FTC Testifies Before Congress on its Work to Protect Consumers from COVID-19 Scams, and Threats to its Ability to Return Money to Victims of Illegal Conduct

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In testimony before the Senate Commerce Committee, the Federal Trade Commission updated lawmakers on its efforts to combat scams and address other consumer issues related to the COVID-19 pandemic, while urging lawmakers to ensure the agency has the authority it needs to prohibit illegal conduct and return money to consumers who have been victims of illegal conduct.

Testifying on behalf of the Commission, Acting FTC Chairwoman Rebecca Kelly Slaughter along with Commissioners Noah Joshua Phillips, Rohit Chopra, and Christine S. Wilson detailed the FTC’s work to protect consumers through law enforcement actions and consumer and business education aimed at dispelling misinformation and warning about the latest COVID-19-related scams. The testimony noted that the FTC has brought law enforcement actions against those who have allegedly broken promises to quickly ship personal protective equipment and cleaning products, tricked consumers into paying for sanitizing products that were never delivered, falsely claimed that their products could treat and/or prevent COVID-19, and made deceptive claims regarding stimulus benefits. Most recently, the FTC deployed its new authority under the COVID-19 Consumer Protection Act to charge that a chiropractor and his company deceptively marketed products containing vitamin D and zinc as scientifically proven to treat or prevent COVID-19.

The testimony also noted that the FTC has issued hundreds of warning letters, many with other federal agencies, to sellers or marketers of products that claim to treat or prevent COVID-19; to those making misleading claims about pandemic relief loans; and to Voice over Internet Protocol service providers and others related to illegal telemarketing calls. The overwhelming majority of those who have received warning letters removed problematic claims, but the FTC reiterated its promise to take swift enforcement action against those recipients who fail to comply, according to the testimony.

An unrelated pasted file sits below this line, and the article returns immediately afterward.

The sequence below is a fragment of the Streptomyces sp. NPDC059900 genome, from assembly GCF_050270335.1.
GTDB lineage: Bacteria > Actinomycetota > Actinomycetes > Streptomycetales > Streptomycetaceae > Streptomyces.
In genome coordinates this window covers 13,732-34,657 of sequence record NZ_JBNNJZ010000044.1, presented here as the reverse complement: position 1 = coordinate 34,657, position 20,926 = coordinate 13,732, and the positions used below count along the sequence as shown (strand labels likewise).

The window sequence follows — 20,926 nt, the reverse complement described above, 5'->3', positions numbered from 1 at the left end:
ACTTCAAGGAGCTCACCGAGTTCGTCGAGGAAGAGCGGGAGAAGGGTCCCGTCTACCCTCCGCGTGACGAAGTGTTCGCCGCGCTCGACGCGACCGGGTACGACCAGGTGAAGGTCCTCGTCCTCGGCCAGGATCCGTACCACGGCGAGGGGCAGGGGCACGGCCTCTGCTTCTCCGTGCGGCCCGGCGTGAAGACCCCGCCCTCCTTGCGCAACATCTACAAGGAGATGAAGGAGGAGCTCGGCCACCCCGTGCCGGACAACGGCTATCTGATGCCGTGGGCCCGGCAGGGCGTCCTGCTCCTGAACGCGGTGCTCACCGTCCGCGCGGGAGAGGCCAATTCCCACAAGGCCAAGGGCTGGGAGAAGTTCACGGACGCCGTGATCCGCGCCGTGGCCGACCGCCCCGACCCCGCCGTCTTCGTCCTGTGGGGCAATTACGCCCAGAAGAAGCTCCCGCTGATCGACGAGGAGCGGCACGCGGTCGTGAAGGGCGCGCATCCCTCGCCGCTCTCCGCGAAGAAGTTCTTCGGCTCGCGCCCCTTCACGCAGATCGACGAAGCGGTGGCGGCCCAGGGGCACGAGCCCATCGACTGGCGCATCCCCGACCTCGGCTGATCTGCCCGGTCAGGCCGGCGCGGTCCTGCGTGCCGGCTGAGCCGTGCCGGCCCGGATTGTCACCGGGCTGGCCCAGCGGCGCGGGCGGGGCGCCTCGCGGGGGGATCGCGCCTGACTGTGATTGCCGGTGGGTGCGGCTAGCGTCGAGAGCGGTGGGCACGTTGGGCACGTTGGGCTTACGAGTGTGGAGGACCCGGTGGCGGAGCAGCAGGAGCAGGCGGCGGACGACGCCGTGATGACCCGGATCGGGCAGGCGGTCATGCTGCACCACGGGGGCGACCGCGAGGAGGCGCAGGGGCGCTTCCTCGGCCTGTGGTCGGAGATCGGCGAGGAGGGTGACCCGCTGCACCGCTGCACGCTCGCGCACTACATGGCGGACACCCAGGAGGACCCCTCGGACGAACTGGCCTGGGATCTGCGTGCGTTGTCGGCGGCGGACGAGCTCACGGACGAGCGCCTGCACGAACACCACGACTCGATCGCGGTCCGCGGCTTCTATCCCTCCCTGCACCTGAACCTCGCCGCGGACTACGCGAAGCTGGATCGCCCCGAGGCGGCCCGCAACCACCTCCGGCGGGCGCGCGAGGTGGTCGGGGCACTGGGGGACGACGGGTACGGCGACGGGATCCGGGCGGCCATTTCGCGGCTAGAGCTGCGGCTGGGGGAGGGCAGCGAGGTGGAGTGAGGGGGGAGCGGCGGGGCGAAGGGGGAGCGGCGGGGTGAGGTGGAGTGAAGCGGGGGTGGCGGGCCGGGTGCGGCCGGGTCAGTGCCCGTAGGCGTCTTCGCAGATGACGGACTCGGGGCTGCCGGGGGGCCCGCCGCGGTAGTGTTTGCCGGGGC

In response to the eviction crisis, the testimony also detailed the FTC’s work with the Consumer Financial Protection Bureau to ensure renters are not subjected to unlawful practices. In addition, the FTC will continue its work to ensure that background screening companies comply with the Fair Credit Reporting Act and do not engage in actions that could unfairly deny housing to potential renters.

Many of the FTC’s efforts to help consumers during the pandemic are detailed in a new report released Monday describing the major challenges consumers face and the Commission’s efforts to help. These efforts include using reports from consumers to identify and respond to emerging unlawful practices in real time; filing more than a dozen law enforcement cases and directing the removal of deceptive claims related to COVID-19 made by more than 350 companies; and educating consumers and businesses through a multi-media campaign, including more than 100 alerts on COVID-related topics.

In its testimony, the Commission also reiterated its call for Congress to pass legislation reaffirming that the agency has authority to prohibit unlawful conduct and seek monetary relief for consumers who have lost money from illegal conduct. The FTC’s 13(b) authority to secure relief for consumers, including those harmed by scammers seeking to exploit the pandemic, has been put at risk by recent federal court rulings. While the issue is currently pending before the U.S. Supreme Court, the testimony noted that the uncertainty created by the recent court rulings has affected some pending enforcement cases. The FTC has used its authority under Section 13(b) of the FTC Act to return billions of dollars to consumers targeted by a wide variety of scams and anticompetitive practices.

The Commission vote to approve the testimony before the Senate Commerce Committee was 4-0.

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